He made these remarks at last week’s virtual G20 Finance Ministers and Central Bank Governors Meeting.
The World Bank Chief said the COVID-19 pandemic has triggered the deepest global recession in decades and what may turn out to be one of the most unequal in terms of impact.
People in developing countries are particularly hard hit by capital outflows, declines in remittances, the collapse of informal labor markets, and social safety nets that are much less robust than in the advanced economies.
For the poorest countries, poverty is rising rapidly, median incomes are falling and growth is deeply negative.
Debt burdens, already unsustainable for many countries, are rising to crisis levels.
“The situation in developing countries is increasingly desperate. Time is short. We need to take action quickly on debt suspension, debt reduction, debt resolution mechanisms and debt transparency,” said Malpass.
Kenya’s Central Bank Drafts New Laws to Regulate Non-Bank Digital Loans
The Central Bank of Kenya (CBK) will regulate interest rates charged on mobile loans by digital lending platforms if amendments on the Central bank of Kenya Act pass to law. The amendments will require digital lenders to seek approval from CBK before launching new products or changing interest rates on loans among other charges, just like commercial banks.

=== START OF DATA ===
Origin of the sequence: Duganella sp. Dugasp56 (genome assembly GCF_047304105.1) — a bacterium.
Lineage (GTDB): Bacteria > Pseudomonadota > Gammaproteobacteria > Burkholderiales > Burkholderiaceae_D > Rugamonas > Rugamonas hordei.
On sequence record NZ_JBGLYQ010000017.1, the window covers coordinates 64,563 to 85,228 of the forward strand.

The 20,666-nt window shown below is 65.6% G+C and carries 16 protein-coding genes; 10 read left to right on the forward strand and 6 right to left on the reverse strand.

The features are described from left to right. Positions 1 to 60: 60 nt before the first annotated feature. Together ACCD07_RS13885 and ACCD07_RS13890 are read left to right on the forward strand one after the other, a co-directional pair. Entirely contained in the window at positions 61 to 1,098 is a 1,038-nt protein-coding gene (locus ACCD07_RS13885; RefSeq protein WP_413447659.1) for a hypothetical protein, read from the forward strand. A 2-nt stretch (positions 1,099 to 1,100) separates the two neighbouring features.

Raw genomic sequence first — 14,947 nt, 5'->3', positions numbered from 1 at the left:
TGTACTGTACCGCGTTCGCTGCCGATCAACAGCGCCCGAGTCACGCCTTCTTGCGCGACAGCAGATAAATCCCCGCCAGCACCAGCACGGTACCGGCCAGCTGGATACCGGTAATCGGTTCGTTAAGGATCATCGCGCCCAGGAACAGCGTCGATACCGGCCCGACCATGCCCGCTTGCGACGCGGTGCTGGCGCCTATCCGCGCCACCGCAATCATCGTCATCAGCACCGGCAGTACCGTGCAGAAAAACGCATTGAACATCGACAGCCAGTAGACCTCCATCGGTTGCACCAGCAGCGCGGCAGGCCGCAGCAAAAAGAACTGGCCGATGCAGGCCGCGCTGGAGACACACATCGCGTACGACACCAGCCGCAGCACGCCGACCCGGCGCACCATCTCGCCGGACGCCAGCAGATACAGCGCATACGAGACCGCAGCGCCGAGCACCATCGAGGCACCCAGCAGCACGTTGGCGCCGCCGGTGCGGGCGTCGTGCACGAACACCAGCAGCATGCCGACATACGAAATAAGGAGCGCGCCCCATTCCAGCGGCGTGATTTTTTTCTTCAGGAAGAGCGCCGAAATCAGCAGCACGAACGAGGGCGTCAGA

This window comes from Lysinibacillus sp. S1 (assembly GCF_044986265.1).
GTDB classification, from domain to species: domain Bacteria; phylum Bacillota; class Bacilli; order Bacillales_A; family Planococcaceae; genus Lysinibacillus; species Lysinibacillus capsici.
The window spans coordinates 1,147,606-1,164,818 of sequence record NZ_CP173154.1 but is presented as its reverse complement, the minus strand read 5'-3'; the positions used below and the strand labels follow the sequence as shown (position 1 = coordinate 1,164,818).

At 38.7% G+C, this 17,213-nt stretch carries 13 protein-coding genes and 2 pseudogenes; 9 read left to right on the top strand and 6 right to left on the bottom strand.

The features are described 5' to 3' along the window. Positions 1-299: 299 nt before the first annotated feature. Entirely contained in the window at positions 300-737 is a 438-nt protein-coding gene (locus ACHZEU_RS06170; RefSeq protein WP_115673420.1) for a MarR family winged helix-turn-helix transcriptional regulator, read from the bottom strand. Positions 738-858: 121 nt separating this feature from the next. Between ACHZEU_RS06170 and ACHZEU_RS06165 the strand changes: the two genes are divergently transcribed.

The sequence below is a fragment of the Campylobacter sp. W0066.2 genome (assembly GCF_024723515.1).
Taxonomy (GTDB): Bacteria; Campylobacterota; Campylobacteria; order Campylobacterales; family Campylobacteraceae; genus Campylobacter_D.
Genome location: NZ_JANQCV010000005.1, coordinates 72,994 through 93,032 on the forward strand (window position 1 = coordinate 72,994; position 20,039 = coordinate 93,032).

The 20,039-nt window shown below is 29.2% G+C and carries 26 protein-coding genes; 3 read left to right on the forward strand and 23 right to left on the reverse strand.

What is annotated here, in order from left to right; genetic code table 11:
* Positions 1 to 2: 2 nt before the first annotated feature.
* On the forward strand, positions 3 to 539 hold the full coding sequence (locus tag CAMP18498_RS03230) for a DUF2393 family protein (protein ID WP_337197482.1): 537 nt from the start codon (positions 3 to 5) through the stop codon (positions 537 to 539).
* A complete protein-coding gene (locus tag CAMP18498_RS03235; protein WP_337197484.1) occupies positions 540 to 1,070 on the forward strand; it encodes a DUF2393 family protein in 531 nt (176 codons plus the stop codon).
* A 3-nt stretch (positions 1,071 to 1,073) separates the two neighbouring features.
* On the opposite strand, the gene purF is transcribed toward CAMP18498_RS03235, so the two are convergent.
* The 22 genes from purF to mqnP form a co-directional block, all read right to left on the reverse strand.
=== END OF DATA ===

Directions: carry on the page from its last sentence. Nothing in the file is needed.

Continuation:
“The principal objective of this bill is to amend the Central bank of Kenya Act to regulate the conduct of providers of digital financial products and services,” reads a notice on the bill. “CBK will have an obligation of ensuring that there is fair and non-discriminatory marketplace access to credit.”
According to Business Daily, the legislation will also enable the Central Bank to monitor non-performing loans, capping the limit at not twice the amount of the defaulted loan while protecting consumers from predatory lending by digital loan platforms.
Tighter Reins on Platforms for Mobile Loans
The legislation will boost efforts to protect customers, building upon a previous gazette notice that blocked lenders from blacklisting non-performing loans below Ksh 1000. The CBK also withdrew submissions of unregulated mobile loan platforms into Credit Reference Bureau. The withdrawal came after complaints of misuse over data in the Credit Information Sharing (CIS) System available for lenders.
Last year, Kenya had over 49 platforms providing mobile loans, taking advantage of regulation gaps to charge obscene rates as high as 150% a year. While most platforms allow borrowers to prepay within a month, creditors still pay the full amount plus interest.
Amendments in the CBK Act will help shield consumers from high-interest rates as well as offer transparency on terms of digital loans.